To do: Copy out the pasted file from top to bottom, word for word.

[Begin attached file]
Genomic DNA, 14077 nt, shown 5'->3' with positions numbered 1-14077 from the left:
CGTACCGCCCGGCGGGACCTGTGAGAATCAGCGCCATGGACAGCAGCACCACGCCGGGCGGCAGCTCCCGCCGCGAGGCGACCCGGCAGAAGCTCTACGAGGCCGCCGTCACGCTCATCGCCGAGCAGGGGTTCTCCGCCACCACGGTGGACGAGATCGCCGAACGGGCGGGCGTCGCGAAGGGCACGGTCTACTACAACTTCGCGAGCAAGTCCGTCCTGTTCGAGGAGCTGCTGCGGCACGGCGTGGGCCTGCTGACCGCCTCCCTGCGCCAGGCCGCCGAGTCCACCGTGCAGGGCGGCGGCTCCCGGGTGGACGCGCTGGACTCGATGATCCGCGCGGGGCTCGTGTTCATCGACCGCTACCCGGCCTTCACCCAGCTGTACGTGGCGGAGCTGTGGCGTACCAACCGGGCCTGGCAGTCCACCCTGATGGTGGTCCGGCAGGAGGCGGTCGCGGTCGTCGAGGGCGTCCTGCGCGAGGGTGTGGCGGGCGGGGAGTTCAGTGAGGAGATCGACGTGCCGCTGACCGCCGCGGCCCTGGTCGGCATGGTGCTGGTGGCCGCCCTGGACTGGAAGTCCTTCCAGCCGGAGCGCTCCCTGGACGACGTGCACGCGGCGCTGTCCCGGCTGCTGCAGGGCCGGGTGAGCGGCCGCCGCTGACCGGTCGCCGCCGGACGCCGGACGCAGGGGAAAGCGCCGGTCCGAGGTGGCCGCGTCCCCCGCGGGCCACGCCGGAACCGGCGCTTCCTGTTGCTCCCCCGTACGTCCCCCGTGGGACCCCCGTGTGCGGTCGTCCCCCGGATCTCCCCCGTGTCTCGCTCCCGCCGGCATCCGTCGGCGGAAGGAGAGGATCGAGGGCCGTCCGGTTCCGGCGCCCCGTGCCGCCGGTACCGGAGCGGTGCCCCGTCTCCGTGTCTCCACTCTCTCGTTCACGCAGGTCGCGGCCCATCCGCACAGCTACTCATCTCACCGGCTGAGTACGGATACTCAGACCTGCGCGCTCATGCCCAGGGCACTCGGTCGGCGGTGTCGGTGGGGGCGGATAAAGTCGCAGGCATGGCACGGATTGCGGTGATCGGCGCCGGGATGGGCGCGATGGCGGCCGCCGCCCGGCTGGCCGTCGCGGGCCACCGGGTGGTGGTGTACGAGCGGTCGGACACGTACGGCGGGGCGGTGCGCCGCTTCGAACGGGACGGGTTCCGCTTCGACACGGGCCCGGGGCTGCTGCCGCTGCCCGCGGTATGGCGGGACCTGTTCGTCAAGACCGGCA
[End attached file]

Genomic DNA, 14077 nt, shown 5'->3' with positions numbered 1-14077 from the left:
CGTACCGCCCGGCGGGACCTGTGAGAATCAGCGCCATGGACAGCAGCACCACGCCGGGCGGCAGCTCCCGCCGCGAGGCGACCCGGCAGAAGCTCTACGAGGCCGCCGTCACGCTCATCGCCGAGCAGGGGTTCTCCGCCACCACGGTGGACGAGATCGCCGAACGGGCGGGCGTCGCGAAGGGCACGGTCTACTACAACTTCGCGAGCAAGTCCGTCCTGTTCGAGGAGCTGCTGCGGCACGGCGTGGGCCTGCTGACCGCCTCCCTGCGCCAGGCCGCCGAGTCCACCGTGCAGGGCGGCGGCTCCCGGGTGGACGCGCTGGACTCGATGATCCGCGCGGGGCTCGTGTTCATCGACCGCTACCCGGCCTTCACCCAGCTGTACGTGGCGGAGCTGTGGCGTACCAACCGGGCCTGGCAGTCCACCCTGATGGTGGTCCGGCAGGAGGCGGTCGCGGTCGTCGAGGGCGTCCTGCGCGAGGGTGTGGCGGGCGGGGAGTTCAGTGAGGAGATCGACGTGCCGCTGACCGCCGCGGCCCTGGTCGGCATGGTGCTGGTGGCCGCCCTGGACTGGAAGTCCTTCCAGCCGGAGCGCTCCCTGGACGACGTGCACGCGGCGCTGTCCCGGCTGCTGCAGGGCCGGGTGAGCGGCCGCCGCTGACCGGTCGCCGCCGGACGCCGGACGCAGGGGAAAGCGCCGGTCCGAGGTGGCCGCGTCCCCCGCGGGCCACGCCGGAACCGGCGCTTCCTGTTGCTCCCCCGTACGTCCCCCGTGGGACCCCCGTGTGCGGTCGTCCCCCGGATCTCCCCCGTGTCTCGCTCCCGCCGGCATCCGTCGGCGGAAGGAGAGGATCGAGGGCCGTCCGGTTCCGGCGCCCCGTGCCGCCGGTACCGGAGCGGTGCCCCGTCTCCGTGTCTCCACTCTCTCGTTCACGCAGGTCGCGGCCCATCCGCACAGCTACTCATCTCACCGGCTGAGTACGGATACTCAGACCTGCGCGCTCATGCCCAGGGCACTCGGTCGGCGGTGTCGGTGGGGGCGGATAAAGTCGCAGGCATGGCACGGATTGCGGTGATCGGCGCCGGGATGGGCGCGATGGCGGCCGCCGCCCGGCTGGCCGTCGCGGGCCACCGGGTGGTGGTGTACGAGCGGTCGGACACGTACGGCGGGGCGGTGCGCCGCTTCGAACGGGACGGGTTCCGCTTCGACACGGGCCCGGGGCTGCTGCCGCTGCCCGCGGTATGGCGGGACCTGTTCGTCAAGACCGGCA